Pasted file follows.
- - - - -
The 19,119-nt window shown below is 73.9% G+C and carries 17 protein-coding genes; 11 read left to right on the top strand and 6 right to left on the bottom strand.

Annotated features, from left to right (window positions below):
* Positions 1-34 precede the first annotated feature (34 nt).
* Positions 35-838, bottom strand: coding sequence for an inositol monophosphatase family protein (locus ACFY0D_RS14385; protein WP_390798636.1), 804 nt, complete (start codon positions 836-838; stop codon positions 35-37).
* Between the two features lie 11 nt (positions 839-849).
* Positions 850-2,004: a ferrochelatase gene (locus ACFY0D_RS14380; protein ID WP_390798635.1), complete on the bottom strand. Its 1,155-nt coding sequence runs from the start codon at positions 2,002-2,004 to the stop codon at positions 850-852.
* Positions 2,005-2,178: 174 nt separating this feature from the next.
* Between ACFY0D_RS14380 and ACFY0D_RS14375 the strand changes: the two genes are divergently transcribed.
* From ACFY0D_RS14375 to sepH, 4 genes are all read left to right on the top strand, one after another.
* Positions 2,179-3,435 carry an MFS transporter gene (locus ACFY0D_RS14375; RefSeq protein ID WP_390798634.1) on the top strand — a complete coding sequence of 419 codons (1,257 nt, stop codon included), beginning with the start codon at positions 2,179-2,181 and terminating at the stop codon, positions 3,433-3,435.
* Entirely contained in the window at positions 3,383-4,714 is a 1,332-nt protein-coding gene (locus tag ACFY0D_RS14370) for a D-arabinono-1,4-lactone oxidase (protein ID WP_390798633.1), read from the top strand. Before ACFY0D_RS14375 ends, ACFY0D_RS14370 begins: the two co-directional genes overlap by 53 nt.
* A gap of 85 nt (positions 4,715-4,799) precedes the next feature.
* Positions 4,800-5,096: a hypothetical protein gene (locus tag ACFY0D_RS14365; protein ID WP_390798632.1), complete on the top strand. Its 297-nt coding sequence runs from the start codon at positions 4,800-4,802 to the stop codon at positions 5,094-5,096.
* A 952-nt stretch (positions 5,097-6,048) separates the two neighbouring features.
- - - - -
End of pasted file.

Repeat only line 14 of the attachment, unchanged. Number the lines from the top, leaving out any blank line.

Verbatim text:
* A 952-nt stretch (positions 5,097-6,048) separates the two neighbouring features.